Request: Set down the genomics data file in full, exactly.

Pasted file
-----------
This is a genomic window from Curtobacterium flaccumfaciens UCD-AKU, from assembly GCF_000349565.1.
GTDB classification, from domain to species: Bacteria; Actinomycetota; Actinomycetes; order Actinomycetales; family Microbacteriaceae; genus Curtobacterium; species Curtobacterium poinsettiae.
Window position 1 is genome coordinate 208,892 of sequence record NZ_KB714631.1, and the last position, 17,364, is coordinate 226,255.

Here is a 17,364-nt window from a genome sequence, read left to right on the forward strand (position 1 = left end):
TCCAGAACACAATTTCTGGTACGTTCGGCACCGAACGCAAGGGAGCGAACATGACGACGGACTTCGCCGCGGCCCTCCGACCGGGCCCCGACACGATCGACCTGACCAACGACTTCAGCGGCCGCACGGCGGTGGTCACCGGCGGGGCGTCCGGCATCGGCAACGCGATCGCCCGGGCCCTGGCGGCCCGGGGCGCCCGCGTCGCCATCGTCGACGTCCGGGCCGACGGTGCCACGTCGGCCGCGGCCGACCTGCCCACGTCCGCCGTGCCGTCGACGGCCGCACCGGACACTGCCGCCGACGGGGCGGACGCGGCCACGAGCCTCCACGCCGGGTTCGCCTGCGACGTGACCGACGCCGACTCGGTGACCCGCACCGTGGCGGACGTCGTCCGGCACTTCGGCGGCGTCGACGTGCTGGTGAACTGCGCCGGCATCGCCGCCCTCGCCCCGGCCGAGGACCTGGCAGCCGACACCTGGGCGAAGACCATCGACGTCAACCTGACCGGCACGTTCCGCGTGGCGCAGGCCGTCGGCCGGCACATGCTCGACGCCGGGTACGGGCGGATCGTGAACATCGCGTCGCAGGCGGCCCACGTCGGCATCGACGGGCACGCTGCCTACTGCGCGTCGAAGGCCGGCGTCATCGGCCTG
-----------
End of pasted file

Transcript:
This is a genomic window from Curtobacterium flaccumfaciens UCD-AKU, from assembly GCF_000349565.1.
GTDB classification, from domain to species: Bacteria; Actinomycetota; Actinomycetes; order Actinomycetales; family Microbacteriaceae; genus Curtobacterium; species Curtobacterium poinsettiae.
Window position 1 is genome coordinate 208,892 of sequence record NZ_KB714631.1, and the last position, 17,364, is coordinate 226,255.

Here is a 17,364-nt window from a genome sequence, read left to right on the forward strand (position 1 = left end):
TCCAGAACACAATTTCTGGTACGTTCGGCACCGAACGCAAGGGAGCGAACATGACGACGGACTTCGCCGCGGCCCTCCGACCGGGCCCCGACACGATCGACCTGACCAACGACTTCAGCGGCCGCACGGCGGTGGTCACCGGCGGGGCGTCCGGCATCGGCAACGCGATCGCCCGGGCCCTGGCGGCCCGGGGCGCCCGCGTCGCCATCGTCGACGTCCGGGCCGACGGTGCCACGTCGGCCGCGGCCGACCTGCCCACGTCCGCCGTGCCGTCGACGGCCGCACCGGACACTGCCGCCGACGGGGCGGACGCGGCCACGAGCCTCCACGCCGGGTTCGCCTGCGACGTGACCGACGCCGACTCGGTGACCCGCACCGTGGCGGACGTCGTCCGGCACTTCGGCGGCGTCGACGTGCTGGTGAACTGCGCCGGCATCGCCGCCCTCGCCCCGGCCGAGGACCTGGCAGCCGACACCTGGGCGAAGACCATCGACGTCAACCTGACCGGCACGTTCCGCGTGGCGCAGGCCGTCGGCCGGCACATGCTCGACGCCGGGTACGGGCGGATCGTGAACATCGCGTCGCAGGCGGCCCACGTCGGCATCGACGGGCACGCTGCCTACTGCGCGTCGAAGGCCGGCGTCATCGGCCTG